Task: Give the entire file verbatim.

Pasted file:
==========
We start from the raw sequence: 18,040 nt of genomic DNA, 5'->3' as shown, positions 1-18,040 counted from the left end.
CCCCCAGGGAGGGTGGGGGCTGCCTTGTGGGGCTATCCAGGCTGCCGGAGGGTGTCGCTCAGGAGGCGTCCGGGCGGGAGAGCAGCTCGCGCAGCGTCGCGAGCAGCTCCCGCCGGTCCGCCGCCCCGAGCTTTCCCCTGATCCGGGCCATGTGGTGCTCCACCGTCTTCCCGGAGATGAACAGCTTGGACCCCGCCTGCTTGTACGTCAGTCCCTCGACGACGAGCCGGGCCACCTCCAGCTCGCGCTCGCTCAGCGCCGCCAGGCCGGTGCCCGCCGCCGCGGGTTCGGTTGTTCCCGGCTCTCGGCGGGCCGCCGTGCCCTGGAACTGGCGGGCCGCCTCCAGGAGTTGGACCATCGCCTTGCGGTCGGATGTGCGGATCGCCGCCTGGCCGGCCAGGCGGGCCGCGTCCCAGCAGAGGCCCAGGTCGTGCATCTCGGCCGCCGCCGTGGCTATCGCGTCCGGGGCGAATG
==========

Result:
We start from the raw sequence: 18,040 nt of genomic DNA, 5'->3' as shown, positions 1-18,040 counted from the left end.
CCCCCAGGGAGGGTGGGGGCTGCCTTGTGGGGCTATCCAGGCTGCCGGAGGGTGTCGCTCAGGAGGCGTCCGGGCGGGAGAGCAGCTCGCGCAGCGTCGCGAGCAGCTCCCGCCGGTCCGCCGCCCCGAGCTTTCCCCTGATCCGGGCCATGTGGTGCTCCACCGTCTTCCCGGAGATGAACAGCTTGGACCCCGCCTGCTTGTACGTCAGTCCCTCGACGACGAGCCGGGCCACCTCCAGCTCGCGCTCGCTCAGCGCCGCCAGGCCGGTGCCCGCCGCCGCGGGTTCGGTTGTTCCCGGCTCTCGGCGGGCCGCCGTGCCCTGGAACTGGCGGGCCGCCTCCAGGAGTTGGACCATCGCCTTGCGGTCGGATGTGCGGATCGCCGCCTGGCCGGCCAGGCGGGCCGCGTCCCAGCAGAGGCCCAGGTCGTGCATCTCGGCCGCCGCCGTGGCTATCGCGTCCGGGGCGAATG